Sheep farming 'poster boy' off to Australian conference

Dave Ingham.
Dave Ingham.
He has been described a ''poster boy'' for the future of New Zealand's sheep industry.

But young Maniototo shepherd Dave Ingham (24) is quick to stress that agriculture is ''not just going out shifting break fences and drenching lambs''.

With a thirst to continually learn, Mr Ingham has headed to Australia this week as one of two Beef + Lamb New Zealand-sponsored sheep industry ambassadors.

He and fellow ambassador Katey Craig will attend the LambEx conference in Perth and travel between Melbourne and Adelaide looking at different farm systems with industry representatives from Australia and the United States.

Mr Ingham has worked at Linnburn Station since November, 2016 when he completed his studies at Lincoln University.

While he was brought up in Christchurch, his uncle and grandfather were farmers and he spent time with them at Banks Peninsula.

He completed an agricultural science degree with honours in his final year.

His honours project was on farm management systems, a computer-modelling based look at the economic development of marginal hill country on sheep and beef properties.

When Mr Ingham left Lincoln and had several job interviews, Linnburn Station's keenness to challenge the status quo appealed to him. Linnburn was about 9300ha and ranged from about 1150m-1200m above sea level down to the homestead at about 400m.

It ran about 10,000 halfbred ewes and between 450 and 500 Angus cows. All lambs were finished and there was also a trading lamb component.

He came south, got a team of dogs, and did everything from ''chasing lambs around'' on intensive irrigated rotation under pivot through to mustering big blocks in the extensive summer country.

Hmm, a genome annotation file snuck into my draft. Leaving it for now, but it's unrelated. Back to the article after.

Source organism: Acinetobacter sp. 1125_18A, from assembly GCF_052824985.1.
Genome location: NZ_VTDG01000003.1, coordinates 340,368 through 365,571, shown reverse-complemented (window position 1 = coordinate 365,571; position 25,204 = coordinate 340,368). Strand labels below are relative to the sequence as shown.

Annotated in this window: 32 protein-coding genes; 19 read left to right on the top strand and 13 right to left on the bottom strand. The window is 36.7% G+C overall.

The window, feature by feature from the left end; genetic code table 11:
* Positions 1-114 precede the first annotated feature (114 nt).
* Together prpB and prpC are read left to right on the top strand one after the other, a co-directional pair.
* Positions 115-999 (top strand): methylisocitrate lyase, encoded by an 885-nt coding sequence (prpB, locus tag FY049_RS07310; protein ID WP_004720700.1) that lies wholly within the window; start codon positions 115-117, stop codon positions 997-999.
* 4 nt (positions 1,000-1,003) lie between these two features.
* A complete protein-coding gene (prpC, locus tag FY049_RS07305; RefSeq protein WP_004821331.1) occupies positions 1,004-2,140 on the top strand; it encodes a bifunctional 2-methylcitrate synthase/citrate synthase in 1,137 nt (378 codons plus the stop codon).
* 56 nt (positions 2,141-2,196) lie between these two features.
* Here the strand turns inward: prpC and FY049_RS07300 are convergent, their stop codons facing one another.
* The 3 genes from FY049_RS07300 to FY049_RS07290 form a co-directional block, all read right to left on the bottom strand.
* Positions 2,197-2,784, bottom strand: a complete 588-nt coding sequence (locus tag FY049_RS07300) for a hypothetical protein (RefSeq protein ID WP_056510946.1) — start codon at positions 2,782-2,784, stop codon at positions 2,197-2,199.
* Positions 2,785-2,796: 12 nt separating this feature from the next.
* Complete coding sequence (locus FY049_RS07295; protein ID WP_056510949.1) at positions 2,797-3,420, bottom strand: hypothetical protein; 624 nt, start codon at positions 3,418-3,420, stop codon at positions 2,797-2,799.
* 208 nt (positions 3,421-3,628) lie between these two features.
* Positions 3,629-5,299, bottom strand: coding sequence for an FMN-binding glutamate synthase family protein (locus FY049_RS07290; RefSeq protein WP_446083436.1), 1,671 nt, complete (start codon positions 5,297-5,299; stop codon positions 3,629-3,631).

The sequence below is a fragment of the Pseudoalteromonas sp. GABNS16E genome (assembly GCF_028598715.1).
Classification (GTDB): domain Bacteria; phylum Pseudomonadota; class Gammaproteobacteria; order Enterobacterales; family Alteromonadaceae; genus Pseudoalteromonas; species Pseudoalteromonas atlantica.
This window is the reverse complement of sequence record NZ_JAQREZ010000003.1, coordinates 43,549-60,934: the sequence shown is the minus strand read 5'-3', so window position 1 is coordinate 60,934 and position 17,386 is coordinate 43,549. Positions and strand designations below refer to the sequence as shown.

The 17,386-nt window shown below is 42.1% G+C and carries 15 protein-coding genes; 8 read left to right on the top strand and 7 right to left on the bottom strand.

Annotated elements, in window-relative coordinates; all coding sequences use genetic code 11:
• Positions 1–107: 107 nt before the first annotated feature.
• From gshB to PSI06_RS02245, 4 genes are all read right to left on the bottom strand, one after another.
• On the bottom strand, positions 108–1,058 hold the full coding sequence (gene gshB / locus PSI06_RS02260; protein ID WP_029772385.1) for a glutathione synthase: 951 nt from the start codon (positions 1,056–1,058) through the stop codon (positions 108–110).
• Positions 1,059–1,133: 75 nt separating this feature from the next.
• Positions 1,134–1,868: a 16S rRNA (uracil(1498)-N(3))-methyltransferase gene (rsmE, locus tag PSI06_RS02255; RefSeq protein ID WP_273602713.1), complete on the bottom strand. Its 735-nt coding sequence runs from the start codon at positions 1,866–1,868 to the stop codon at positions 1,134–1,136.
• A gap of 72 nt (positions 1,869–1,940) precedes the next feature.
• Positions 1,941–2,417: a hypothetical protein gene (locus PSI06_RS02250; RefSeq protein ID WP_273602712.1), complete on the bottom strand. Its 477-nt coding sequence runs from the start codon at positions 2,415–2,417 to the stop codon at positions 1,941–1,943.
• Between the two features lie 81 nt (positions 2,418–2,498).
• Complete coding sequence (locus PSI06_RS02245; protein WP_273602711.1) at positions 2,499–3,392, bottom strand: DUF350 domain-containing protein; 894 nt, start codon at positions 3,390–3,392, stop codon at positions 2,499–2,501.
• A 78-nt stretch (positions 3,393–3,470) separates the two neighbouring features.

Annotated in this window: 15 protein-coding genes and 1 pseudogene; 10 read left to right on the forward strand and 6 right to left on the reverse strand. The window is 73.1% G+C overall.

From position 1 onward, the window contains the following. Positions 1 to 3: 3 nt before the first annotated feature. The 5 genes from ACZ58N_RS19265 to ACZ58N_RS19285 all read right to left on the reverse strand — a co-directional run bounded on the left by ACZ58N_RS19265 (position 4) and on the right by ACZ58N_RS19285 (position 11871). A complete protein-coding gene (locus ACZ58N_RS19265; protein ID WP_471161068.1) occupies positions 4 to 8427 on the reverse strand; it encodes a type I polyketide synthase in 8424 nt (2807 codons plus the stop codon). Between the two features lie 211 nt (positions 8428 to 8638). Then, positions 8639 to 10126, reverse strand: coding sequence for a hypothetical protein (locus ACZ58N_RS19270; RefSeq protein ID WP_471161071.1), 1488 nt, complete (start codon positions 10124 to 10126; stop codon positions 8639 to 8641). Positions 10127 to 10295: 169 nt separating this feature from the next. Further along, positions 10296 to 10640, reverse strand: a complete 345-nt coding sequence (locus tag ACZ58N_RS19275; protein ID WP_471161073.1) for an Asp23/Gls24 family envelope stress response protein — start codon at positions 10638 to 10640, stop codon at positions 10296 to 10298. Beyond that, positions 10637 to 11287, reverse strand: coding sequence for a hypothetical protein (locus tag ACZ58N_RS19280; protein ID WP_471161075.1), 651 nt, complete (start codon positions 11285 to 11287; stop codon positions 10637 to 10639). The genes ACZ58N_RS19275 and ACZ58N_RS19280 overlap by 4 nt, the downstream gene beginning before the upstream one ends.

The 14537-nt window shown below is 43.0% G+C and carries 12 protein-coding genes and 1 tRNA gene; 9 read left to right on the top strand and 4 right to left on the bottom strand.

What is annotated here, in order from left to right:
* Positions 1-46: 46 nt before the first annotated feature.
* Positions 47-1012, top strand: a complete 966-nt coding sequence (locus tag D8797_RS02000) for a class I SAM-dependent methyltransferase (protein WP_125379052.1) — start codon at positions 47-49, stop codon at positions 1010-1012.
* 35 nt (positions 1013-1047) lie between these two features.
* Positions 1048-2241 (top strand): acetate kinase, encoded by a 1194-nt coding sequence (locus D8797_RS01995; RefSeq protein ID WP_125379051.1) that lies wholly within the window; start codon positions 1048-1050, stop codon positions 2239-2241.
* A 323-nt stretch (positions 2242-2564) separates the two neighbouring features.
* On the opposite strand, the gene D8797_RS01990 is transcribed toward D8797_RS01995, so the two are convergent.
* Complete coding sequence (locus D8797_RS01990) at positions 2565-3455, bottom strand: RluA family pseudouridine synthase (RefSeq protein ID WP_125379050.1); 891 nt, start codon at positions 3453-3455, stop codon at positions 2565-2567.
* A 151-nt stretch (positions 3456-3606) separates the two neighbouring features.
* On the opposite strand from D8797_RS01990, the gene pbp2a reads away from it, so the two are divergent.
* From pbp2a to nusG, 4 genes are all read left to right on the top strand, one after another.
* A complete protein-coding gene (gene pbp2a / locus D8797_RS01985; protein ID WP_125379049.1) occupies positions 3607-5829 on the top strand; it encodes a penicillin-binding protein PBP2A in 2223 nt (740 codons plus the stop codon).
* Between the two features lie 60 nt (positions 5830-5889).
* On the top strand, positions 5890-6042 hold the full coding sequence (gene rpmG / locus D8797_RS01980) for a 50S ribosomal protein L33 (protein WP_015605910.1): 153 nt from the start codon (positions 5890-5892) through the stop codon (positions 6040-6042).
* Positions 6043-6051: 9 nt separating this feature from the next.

He had been lucky enough to ''have a crack'' at the lamb finishing side of the operation, looking after the intensive flats.

At Linnburn, a holistic approach to farming was taken with minimal fertiliser and sprays.

They have been establishing lucerne with innovative cover crops such as sunflowers, sorghum and buckwheat.

That had all been a big learning curve and something that had been ''awesome'' to be part of, he said.

There were no set systems and there was a chance to ''put your flair'' on things. Coupled with that, the station's management had also embraced technology, including EID tags in all sheep.

The ultimate for Mr Ingham would be to work his way up to a position where he was able to lease or own a farm. That vision was shared by his partner, who was farming in Southland.

The LambEx 2018 programme included a variety of speakers and provided the opportunity to network with international sheep industry leaders while learning about the latest industry developments. It attracted more than 900 delegates and 60 exhibitors.

Mr Ingham was particularly keen on a seminar on novel forages for high nutritional value, and also the top five technologies for farming in the coming years, saying that technology was going to be a growing part of agriculture.

When it came to the tour, he was keen to get some fresh ideas from the Australians and Americans.

Being able to share thoughts and opinions with like-minded people was ''just going to be awesome'', he said.

Mr Ingham loved the sheep industry, saying there was a lot of potential for growth and development.

''What I'm into is that sort of systems development, and how do we get more out of what we are doing,'' he said.

He anticipated sharing what he had learned when he returned from Australia and he was also very keen to see more young people become involved in the industry saying that was ''the big thing in the future''.


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